23. When your children are in bed, run into their room with a megaphone shouting that your home is under attack and ordering them to their battle stations.

24. Post a menu on the kitchen door informing your family that they are having steak for dinner. Then make them wait in line for an hour. When they finally get to the kitchen, tell them you are out of steak, but they can have dried ham or hot dogs. Repeat daily until they ignore the menu and just ask for hot dogs.

25. Bake a cake. Prop up one side of the pan so the cake bakes unevenly. Spread icing real thick to level it off.

26. Get up every night around midnight and have a peanut butter and jelly sandwich on stale bread.

27. Set your alarm clock to go off at random times during the night. At the alarm, jump up and dress as fast as you can, making sure to button your top shirt button and tuck your pants into your socks. Run out into the back yard and uncoil the garden hose.

28. Every week or so, throw your cat or dog into the pool and shout, “Man overboard port side!” Rate your family members on how fast they respond.

29. Put the headphones from your stereo on your head, but don’t plug them in. Hang a paper cup around your neck on a string. Stand in front of the stove, and speak into the paper cup “Stove manned and ready.” After an hour or so, speak into the cup again “Stove secured.” Roll up the headphones and paper cup and stow them in a shoebox.

30. Place a podium at the end of your driveway. Have your family stand watches at the podium, rotating at 4-hour intervals. This is best done when the weather is worst. January is a good time.

31. When there is a thunderstorm in your area, get a wobbly rocking chair, sit in it and rock as hard as you can until you become nauseous. Make sure to have a supply of stale crackers in your shirt pocket.

32. Buy a trash compactor but only use it once a week. Store up garbage in your bathtub.

33. Invite at least 375 people, most of whom you don’t really like, to come and live with you for about 6 months.

34. Lock-wire the lug nuts on your car wheels.

35. Start your car and let it run for 4 hours before going anywhere, to ensure the engine is properly “lit off”.

36. Walk around your car for 4 hours checking the tire pressure every 15 minutes.

37. Make coffee using eighteen scoops of budget priced coffee grounds per pot, and allow the pot to simmer for 5 hours before drinking.

38. Have the paperboy give you a haircut with sheep shears.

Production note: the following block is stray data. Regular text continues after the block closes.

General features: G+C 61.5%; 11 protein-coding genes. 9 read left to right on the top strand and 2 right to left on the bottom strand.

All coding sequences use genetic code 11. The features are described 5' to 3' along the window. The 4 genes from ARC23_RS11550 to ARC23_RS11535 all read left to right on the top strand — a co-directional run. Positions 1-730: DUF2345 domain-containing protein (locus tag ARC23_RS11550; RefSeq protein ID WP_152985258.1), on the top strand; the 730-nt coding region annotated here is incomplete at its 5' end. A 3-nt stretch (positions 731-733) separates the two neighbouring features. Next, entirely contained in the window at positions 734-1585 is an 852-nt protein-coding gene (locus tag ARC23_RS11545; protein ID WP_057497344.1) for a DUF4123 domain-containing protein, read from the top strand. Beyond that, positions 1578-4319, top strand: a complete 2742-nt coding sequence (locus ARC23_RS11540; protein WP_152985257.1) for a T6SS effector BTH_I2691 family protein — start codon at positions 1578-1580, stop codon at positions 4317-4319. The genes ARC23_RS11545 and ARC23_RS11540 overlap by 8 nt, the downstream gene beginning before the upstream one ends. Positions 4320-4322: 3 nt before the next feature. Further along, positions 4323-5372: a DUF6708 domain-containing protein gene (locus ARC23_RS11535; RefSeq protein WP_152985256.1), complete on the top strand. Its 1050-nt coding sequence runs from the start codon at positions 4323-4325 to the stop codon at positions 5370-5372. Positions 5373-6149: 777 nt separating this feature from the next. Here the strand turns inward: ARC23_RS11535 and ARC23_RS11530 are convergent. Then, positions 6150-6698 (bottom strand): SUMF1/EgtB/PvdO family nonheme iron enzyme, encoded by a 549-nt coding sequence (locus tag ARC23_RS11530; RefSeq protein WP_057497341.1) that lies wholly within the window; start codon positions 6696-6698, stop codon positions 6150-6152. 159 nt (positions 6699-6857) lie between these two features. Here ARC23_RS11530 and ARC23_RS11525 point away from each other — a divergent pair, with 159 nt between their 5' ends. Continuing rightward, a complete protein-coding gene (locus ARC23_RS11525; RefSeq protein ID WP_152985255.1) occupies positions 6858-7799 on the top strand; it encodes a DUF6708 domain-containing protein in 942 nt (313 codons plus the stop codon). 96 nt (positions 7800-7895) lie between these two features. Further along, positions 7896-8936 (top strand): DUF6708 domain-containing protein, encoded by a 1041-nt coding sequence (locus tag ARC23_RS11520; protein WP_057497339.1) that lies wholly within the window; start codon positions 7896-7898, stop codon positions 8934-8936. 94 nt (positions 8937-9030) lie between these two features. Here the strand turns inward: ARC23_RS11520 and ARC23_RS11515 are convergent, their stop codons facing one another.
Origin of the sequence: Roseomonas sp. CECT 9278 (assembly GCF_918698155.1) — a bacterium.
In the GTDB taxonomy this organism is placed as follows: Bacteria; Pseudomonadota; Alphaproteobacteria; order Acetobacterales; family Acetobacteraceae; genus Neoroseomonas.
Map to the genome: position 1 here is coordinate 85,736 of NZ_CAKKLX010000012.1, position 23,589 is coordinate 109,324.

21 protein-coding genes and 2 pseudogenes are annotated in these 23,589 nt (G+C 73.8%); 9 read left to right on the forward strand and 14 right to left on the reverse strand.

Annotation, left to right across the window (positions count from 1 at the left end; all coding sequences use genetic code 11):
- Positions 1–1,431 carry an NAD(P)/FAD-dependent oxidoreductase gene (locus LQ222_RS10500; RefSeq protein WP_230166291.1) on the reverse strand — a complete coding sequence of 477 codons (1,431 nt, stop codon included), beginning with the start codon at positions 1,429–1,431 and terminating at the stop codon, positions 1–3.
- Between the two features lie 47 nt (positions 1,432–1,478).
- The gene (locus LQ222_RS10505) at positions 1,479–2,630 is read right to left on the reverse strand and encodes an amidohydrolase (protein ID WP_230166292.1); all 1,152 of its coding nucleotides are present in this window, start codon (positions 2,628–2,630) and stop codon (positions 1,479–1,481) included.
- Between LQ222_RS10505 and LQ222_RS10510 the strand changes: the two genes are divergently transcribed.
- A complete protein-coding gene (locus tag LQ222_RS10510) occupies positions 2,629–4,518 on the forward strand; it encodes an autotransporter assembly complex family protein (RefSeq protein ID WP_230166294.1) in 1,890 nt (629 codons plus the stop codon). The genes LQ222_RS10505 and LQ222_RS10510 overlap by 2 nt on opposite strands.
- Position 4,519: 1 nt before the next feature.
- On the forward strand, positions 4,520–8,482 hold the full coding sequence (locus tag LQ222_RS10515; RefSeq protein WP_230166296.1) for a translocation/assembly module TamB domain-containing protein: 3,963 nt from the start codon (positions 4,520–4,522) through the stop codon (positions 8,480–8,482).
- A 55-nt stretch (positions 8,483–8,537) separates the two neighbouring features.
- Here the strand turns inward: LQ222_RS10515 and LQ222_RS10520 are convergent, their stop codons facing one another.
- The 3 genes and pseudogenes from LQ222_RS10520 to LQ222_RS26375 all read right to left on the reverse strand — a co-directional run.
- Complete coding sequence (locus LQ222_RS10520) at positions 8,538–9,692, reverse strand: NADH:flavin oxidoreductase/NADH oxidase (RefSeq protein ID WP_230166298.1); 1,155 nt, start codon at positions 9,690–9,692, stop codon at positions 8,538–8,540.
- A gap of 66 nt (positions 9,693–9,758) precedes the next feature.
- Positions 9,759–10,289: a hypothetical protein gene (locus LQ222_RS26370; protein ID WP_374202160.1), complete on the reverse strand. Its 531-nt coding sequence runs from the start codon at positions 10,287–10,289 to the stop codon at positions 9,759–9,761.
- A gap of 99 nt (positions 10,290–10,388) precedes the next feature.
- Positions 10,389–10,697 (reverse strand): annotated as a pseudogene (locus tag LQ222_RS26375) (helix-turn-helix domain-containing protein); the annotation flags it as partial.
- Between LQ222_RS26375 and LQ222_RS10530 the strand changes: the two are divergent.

39. Submit a request form to your father-in-law, asking if it’s OK for you to leave your house before 1500 (3 PM).

40. Take a two-week vacation visiting the Far East, and call it “world travel”.

41. Lock yourself and your family in the house for six weeks. Tell them that at the end of the 6th week you are going to take them to Disney World for “liberty.” At the end of the 6th week, inform them the trip to Disney World has been canceled because they need to get ready for an inspection, and it will be another week before they can leave the house.

42. Needle gun the aluminum siding on your house after your neighbors have gone to bed.

Now, who’s ready to go back to sea?

Navy helicopter with 5 aboard crashes in Red Sea

From NBC News: Sad News. Prayers for our Shipmates.

“Five crew members are missing after a U.S. Navy helicopter crashed in the Red Sea on Sunday during routine flight operations, military officials said.

The MH-60S Knighthawk helicopter, assigned to Helicopter Sea Combat Squadron 6 — nicknamed the HSC Indians — went down in the Central Red Sea at about noon local time, according to an official with the U.S. Navy’s 5th Fleet.”

Navy helicopter with 5 aboard crashes in Red Sea.

DOD Furlough Observations from Bill Paisley

Good old “Pinch” Paisley had this at his Facebook today. I am also one of those getting the furlough letter as I work for the Air Force at Eddie’s Airplane Patch. Sucks. But Bill has this short but most eloquent post…………..Shipmate, Friend, Blog Bud and Lexican.

 

Furlough letter today. Yay. Makes me feel better when I’m losing 11 days of work and Major Nidal Hasan is getting his full pay. Or when the White House has parties for Justin and Beyonce. Or millions of dollars are spent on a study of Chinese prostitutes to try and make it more difficult for American businessmen to become HIV Positive while on a trip to Hong Kong. Ain’t that America.